NEW YORK (Reuters Health) - A lifetime's worth of acquisitions and mementos may bring comfort to older adults, but this "material convoy" can also become more burdensome with age, U.S. researchers say.
Based on a national survey, a new study finds that after age 50, people become less and less likely to sell or donate items they no longer need - possibly because doing so becomes more and more difficult, physically or emotionally.
"Having too many things is an obstacle to (older adults) being able to move to or live somewhere" smaller that better suits them, said lead author David Ekerdt, who is director of the gerontology center at Kansas University in Lawrence.
The problem has spawned a new industry of "senior move managers," but little has been known about why older people tend to hang on to things that no longer fit their lifestyles.
"For the first time, we have data about older people's regards for their possessions," Ekerdt told Reuters Health.
He and a coauthor analyzed data from the Health and Retirement Study, an annual survey of health, social and economic trends among Americans age 50 and older that started in 1992. Twenty-two thousand people filled out the 2010 survey, which included questions about how participants handled belongings.
They included how often people had "cleaned out or reduced the number" of belongings, and how often these possessions were sold, given to friends or family or donated to organizations.
Ekerdt and his colleague found that among people over age 70, about 30 percent of people reported they had done nothing over the past year to give away any belongings. And 80 percent in the same age group said they had sold nothing in the past 12 months.
Yet more than half of the respondents in all age categories believed they had too many belongings. For example, 56 percent of those aged 50 to 59 and 62 percent of those 70 to 79 reported having more things than they needed.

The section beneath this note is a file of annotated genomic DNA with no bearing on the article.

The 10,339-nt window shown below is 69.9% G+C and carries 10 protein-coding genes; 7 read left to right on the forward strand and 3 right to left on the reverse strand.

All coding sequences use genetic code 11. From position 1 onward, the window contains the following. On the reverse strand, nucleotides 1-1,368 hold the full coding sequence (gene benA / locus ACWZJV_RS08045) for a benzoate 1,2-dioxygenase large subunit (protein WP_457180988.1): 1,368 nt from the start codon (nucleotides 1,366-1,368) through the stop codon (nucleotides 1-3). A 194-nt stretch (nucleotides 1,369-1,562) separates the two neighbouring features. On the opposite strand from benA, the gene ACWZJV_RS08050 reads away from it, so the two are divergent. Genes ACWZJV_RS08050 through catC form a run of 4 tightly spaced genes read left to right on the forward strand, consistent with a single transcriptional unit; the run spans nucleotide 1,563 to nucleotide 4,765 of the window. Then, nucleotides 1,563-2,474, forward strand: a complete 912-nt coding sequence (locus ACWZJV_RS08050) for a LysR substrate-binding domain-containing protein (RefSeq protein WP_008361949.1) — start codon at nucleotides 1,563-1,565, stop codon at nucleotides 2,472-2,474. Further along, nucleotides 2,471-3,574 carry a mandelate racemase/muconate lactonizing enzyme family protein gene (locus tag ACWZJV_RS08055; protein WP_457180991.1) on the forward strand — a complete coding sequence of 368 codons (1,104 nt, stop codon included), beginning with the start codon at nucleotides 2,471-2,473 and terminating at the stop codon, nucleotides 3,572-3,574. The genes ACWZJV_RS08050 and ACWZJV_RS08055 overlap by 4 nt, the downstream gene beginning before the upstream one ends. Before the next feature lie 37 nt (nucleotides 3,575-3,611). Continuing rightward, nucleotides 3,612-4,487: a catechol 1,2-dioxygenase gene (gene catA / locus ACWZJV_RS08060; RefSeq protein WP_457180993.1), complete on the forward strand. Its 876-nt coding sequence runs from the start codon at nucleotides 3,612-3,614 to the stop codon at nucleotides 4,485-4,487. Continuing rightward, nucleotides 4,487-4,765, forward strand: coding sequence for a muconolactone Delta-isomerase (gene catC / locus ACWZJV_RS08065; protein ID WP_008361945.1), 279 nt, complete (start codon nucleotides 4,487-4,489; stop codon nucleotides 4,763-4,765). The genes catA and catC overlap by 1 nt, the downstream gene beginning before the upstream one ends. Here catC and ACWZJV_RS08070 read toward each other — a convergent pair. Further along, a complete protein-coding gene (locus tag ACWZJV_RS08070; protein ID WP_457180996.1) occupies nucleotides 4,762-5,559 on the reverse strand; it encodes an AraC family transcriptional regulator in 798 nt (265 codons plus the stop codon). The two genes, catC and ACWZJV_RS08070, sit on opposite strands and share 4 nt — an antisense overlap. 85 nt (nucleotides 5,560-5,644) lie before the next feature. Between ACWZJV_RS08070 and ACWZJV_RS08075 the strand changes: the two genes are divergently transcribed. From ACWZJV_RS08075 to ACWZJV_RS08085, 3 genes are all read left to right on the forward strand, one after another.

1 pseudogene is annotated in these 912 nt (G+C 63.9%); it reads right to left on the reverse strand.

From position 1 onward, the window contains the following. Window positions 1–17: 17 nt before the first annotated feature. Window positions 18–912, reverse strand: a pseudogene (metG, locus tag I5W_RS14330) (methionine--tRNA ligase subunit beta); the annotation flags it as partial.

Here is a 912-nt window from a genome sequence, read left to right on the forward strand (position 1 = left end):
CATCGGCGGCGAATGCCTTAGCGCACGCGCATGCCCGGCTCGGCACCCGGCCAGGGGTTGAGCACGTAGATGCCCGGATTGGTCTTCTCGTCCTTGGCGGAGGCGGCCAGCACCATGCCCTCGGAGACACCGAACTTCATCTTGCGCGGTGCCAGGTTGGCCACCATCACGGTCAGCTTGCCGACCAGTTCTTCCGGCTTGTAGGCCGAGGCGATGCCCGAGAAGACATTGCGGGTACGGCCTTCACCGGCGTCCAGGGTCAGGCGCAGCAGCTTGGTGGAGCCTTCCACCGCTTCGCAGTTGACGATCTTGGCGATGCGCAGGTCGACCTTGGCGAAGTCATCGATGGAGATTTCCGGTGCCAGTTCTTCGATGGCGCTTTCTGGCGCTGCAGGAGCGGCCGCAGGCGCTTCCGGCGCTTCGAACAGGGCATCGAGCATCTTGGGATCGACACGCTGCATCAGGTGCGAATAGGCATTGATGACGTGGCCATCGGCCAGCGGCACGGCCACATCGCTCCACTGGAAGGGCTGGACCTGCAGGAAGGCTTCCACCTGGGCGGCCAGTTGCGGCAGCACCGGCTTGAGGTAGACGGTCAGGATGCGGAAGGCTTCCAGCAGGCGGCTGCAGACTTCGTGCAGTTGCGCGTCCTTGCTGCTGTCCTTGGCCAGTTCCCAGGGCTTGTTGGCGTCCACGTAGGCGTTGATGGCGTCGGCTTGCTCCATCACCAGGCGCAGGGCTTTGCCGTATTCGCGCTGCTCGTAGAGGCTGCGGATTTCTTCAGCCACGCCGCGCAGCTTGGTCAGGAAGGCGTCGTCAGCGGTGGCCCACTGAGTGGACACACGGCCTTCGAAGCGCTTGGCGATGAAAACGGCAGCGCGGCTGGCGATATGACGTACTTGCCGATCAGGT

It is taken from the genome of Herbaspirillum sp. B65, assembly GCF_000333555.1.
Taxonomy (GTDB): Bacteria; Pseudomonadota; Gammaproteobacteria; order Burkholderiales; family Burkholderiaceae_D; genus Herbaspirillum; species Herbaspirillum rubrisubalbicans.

The results are published in the Journals of Gerontology: Series B.
"I was surprised by the finding that so many people say they have more things than they need," Ekerdt said. "You wonder, why is that so? Why don't they get rid of things?"
It's possible some people had divested themselves of excess stuff earlier in life, or before a move to a new home, so they didn't feel pressure to do it later, the authors write. It's also possible that with increasing age, failing health makes it physically harder for some to organize and disperse their goods.
In addition to logistics, emotions stirred by the prospect of parting with items linked to one's own identity and fond memories can make downsizing difficult.
"Sometimes when an adult child steps in to help mom or dad move, they bring emotional baggage. A lot of people are afraid they will lose the memory if they lose the item," said Mary Kay Buysse, executive director of the National Association of Senior Move Managers, who was not involved in the study.
Senior move managers help older people de-clutter and downsize later in life by figuring out which belongings are no longer needed and how best to get rid of these items.
For younger adults, the study serves as a reminder to survey one's own possessions now - not in a few decades, she noted.
"As a culture, we need to look at whether we need all of our stuff," Buysse said.
To avoid regret later on, people of all ages should be thoughtful about what they are giving away or selling.
"Not everything has to go, but not everything should stay," she said.
SOURCE: bit.ly/1olTPj6 Journals of Gerontology: Series B, online February 11, 2014.
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